So, here it is.
(Please remember this email is taken out of context, and refers back to an email thread not presented here.)
I've just returned from FGC Gathering, and I'm sure I'll have more to share once I've had the chance to ponder what's been written so far and let it simmer in my brain for a bit, like a good stew. But I did want to say that for me, there are a couple of important things in here:
a) There's a big difference between the either/or of theism/atheism, and a *continuum* of theism/non-theism.
When I hang out with people who believe in a creator god who is all-knowing and all-powerful, or with people who toss reason out the window and are satisfied with the explanation "It's God's will / because God said so," it's pretty obvious to me I'm not a theist. When I hang out with people who have no room in their lives for anything science can't prove yet, or with hard atheists, it's obvious I'm not an atheist.
Put another way: if there are only theists and atheists, and if non-theist is a polite way of saying atheist [as someone asserted earlier], then I guess I don't exist. *laughing*
(And the babelfish disappeared in a puff of logic, a la Douglas Adams.)
b) Science and mysticism or spirituality are not by definition incompatible. I'm trained as a scientist. If you can't conceive of what science doesn't know yet, you literally can't *do* science; you can't use scientific method for scientific inquiry if you can't imagine things that don't yet make sense. Many things that have seemed supernatural in the past make sense now thanks to science. Many things that we don't understand now are simply things science can't explain yet. What's more, many of the scientists I know are deeply mystical people -- and some are deeply religious. So to say science and religion are incompatible is factually untrue. It may be your or my opinion; but that doesn't make it a fact.
b1) There are no controlled, randomized, double-blind studies, and there are no well-designed scientific experiments, that prove that any specific spiritual practices (such as prayer, meditation, or magic) "work" or "don't work." [Someone had earlier asserted, forcefully, that prayer doesn't work.] What little research there is doesn't, or can't, define clearly what "work" means, or completely isolate every variable (such as who is affected). There *is* some interesting research that demonstrates certain things, such as brain changes during meditation. But anyone who claims science proves spiritual practices do or don't work is factually incorrect.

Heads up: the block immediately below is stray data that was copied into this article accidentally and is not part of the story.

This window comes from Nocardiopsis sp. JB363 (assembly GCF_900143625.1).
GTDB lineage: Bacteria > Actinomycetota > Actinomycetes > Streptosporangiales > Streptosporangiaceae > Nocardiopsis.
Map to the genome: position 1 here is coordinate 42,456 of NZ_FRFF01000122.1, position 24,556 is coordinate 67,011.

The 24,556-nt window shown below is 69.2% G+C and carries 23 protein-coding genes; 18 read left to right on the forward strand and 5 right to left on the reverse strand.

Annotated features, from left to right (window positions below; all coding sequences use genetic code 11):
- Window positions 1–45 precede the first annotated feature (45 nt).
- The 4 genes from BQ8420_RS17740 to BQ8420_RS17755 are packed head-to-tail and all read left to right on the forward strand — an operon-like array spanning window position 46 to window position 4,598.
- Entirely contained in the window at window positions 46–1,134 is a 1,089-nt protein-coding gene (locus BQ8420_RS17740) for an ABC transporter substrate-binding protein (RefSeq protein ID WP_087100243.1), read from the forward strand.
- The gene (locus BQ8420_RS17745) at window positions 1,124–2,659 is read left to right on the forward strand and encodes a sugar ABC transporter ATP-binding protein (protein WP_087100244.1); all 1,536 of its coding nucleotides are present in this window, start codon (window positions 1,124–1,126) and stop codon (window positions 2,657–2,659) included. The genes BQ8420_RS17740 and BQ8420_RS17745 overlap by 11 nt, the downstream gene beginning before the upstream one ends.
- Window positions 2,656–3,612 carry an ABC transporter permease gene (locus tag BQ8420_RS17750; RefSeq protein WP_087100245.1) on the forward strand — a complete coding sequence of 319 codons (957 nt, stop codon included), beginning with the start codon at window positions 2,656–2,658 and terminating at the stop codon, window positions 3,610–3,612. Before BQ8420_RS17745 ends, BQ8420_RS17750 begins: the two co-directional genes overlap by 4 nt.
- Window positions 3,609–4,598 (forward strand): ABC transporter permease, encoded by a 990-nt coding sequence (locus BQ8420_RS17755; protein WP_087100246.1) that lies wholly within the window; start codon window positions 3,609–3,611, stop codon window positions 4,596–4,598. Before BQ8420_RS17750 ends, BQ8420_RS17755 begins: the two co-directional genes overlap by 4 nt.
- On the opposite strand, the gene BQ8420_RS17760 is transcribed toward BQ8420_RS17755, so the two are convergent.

c) There's more than one way to conceptualize the Divine / God / Deity / That-Which-Is-Sacred. To insist on conceptualizing it only in certain ways, and to insist on reacting against or defining one's self against only those conceptions, is to give those conceptions primacy and power.
Some non-theists may choose to reject religious and spiritual language completely because for them it's completely tainted by one conception of Deity. Some of us choose to use it in ways that for us are true, accurate, and have integrity.
I can say, with perfect truth and integrity, that the Earth is the Goddess to me. This doesn't mean, remotely, that I subscribe to a belief in an all-powerful creator deity, or that I'm ascribing such characteristics to the Earth. It means that I name the Earth, exactly as it is, to be Divine.
d) This also means that being somewhere along the theist/non-theist continuum, or being outright theist, does not automatically mean ascribing supernatural powers to one's Deity. My Deity is *nature*. You can't get ANY LESS supernatural than that. The Sun doesn't do anything supernatural. Neither does the Earth. Nor do the Stars, the Air, the Water, human beings, my cats, or the danged squirrels who have eaten their way into our car's engine. To say, as Witches do, "Thou art Goddess. Thou art God," is to say that the Divine is right here, in this world, is this world, is you and me.
Compared to some folks, this makes me a theist. Compared to others, it makes me an atheist. To me, it's a pretty meaningless distinction, b/c that concept of Deity is not one that has meaning for me to believe in or not believe in. I don't BELIEVE in a Deity -- I don't believe in the Earth, or the Air I breathe, or the Sun above, or the Water I drink, or the food I eat, or the cats I cuddle, or the rain that falls, or the rocks I carry in my pockets. I EXPERIENCE them.